Also asserting the left-hand interior quadrants was increasing interest in philosophies attending to private experience: Existentialism, which expressed the alienation wrought
by modernity; and, of greater long-term consequence, the phenomenology of thinkers such as Martin Heidegger, Maurice Merleau-Ponty and Gaston Bachelard.
Besides, culturally, modernity was doomed to failure, for reasons other than the devaluing of culture and the inner subjective worlds it speaks to and develops.
‘Modern architecture and urbanism created the city of doing as opposed to the city of being, where different roles are played out in different places’
As the concept of the Great Chain of Being makes clear, all pre-modern cultures are rooted − or perhaps, as more consistent with the diagram, wrapped − in a religious
or spiritual worldview. Once reason had brought about Nietzsche’s ‘Death of God’, modernity was robbed of this deep wellspring, and art had to step into its place. This
led to great flowerings of art right up to the early modern artists and writers of the first half of the 20th century.
But art alone cannot underpin culture, especially when cut off from the history of culture, and so became progressively trivial. A clear, simple and useful understanding of postmodernism is as the re-emergence of the repressed flipside of modernity, the pendulum having swung too far in the opposite extreme from modernity’s objective reality (right quadrants only) to posit all realities as arbitrary (left quadrants only), at best consensual constructs we can momentarily agree on. Hence postmodernity’s ultra-relativist stances: all ideas and opinions are equally valuable − and challenging anybody’s provokes aggressive narcissistic regression. Its great weakness is less in stressing the left quadrants than its lack of any grounding.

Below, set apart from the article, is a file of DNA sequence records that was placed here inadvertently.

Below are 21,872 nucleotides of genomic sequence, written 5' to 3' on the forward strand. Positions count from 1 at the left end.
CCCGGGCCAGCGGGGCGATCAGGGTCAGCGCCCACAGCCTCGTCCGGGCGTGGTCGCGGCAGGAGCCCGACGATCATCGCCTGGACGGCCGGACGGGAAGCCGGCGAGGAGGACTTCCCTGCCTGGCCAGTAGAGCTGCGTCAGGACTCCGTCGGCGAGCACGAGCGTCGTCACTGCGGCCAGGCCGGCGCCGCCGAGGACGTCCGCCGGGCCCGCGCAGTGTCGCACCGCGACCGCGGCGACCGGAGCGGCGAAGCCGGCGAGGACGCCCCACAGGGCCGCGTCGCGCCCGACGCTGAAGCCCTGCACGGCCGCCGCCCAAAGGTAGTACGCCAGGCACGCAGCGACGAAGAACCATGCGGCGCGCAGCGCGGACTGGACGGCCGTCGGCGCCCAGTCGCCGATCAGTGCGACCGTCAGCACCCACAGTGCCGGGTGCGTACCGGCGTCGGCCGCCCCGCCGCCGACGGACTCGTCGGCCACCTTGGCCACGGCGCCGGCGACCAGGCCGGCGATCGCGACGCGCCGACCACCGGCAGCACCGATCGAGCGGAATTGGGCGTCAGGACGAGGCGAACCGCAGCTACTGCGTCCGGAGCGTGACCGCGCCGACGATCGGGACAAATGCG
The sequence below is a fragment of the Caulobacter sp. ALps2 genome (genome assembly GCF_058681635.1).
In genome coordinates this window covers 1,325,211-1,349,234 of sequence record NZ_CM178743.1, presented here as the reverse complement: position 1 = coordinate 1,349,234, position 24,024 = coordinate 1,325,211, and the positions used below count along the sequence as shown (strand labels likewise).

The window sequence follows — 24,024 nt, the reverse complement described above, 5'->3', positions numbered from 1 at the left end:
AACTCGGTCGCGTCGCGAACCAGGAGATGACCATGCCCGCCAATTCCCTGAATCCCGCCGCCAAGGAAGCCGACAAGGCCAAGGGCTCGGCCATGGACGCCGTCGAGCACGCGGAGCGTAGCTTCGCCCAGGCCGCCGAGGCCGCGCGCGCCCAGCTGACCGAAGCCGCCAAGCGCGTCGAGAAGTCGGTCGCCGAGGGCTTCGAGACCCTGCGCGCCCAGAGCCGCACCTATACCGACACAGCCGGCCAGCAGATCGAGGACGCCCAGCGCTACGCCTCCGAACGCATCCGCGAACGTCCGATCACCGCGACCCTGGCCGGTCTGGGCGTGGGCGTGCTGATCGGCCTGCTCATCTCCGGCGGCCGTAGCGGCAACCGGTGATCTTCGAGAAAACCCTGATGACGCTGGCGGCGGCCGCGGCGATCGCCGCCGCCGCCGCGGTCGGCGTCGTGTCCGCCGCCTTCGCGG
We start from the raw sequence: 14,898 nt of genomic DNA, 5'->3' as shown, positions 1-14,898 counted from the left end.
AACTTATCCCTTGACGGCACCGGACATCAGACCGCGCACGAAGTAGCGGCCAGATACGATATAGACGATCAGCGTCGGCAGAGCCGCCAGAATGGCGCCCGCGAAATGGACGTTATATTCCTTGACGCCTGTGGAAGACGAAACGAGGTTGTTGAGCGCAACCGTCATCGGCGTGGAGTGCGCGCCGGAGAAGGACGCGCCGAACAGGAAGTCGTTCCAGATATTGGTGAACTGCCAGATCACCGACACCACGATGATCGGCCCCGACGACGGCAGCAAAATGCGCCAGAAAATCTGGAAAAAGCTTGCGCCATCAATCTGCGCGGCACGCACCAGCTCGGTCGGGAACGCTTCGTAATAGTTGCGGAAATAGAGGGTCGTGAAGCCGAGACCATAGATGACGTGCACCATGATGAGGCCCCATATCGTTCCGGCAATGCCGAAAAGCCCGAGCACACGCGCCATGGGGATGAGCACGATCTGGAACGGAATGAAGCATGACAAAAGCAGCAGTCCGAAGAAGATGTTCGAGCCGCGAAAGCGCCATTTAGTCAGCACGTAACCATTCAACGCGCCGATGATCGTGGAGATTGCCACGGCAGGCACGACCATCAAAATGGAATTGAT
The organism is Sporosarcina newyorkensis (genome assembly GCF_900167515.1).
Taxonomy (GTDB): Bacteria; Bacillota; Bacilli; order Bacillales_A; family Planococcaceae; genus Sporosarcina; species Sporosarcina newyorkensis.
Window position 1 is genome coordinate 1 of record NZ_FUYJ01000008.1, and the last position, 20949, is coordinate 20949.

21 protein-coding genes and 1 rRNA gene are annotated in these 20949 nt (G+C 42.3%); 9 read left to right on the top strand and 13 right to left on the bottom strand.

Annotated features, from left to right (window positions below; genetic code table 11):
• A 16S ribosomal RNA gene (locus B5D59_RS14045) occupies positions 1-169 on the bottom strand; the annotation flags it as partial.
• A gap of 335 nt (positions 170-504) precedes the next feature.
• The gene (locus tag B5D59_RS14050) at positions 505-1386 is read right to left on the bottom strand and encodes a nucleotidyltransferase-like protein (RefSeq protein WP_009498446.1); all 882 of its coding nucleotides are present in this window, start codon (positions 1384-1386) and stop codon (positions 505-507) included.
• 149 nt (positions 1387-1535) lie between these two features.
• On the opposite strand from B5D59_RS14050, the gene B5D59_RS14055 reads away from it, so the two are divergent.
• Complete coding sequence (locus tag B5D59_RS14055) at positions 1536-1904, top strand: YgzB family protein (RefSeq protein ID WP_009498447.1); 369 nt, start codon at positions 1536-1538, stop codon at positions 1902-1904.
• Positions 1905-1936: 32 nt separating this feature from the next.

It rejects the right quadrants (even science is just another narrative) and the deep subjective with its archetypal layers of the left quadrants, as revealed in depth psychology − as well as, Wilber would say, the universals found in higher levels of spiritual development. Historically, postmodernism is an important corrective to modernity. Sensitive to the values of the LL quadrant, it lacks the latter’s destructive drive and is more conservationist towards the built and natural environment.
It also highlights, for instance, the importance of context in determining validity and value, and gives space to multiple voices and viewpoints so eroding the simplistic certainties of modernity and facilitating the transition to the next epoch. But it is a transitional phase and not the next long-term paradigm. Moreover, postmodern thinking is now a serious liability. Rejecting hierarchies, it cannot prioritise; rejecting grand narratives and big picture thinking, it lacks much-needed perspective, so blocking consideration
of and action on critically urgent issues.
Renaissance Humanism expressed in architecture. The Pazzi Chapel, Florence, by Filippo Brunelleschi
After all, evolution and ecology, sustainability and the new visions emerging from science, such as that of the cosmic unfolding, are all very grand narratives. Even the tolerant relativism that is part of its ‘caring and sharing’ ethos is problematic, leading to endless discussions and further frustrating any effective action. So while academe and the civil service are full of postmodernists, some businesses use psychometric testing to screen them out from applicants.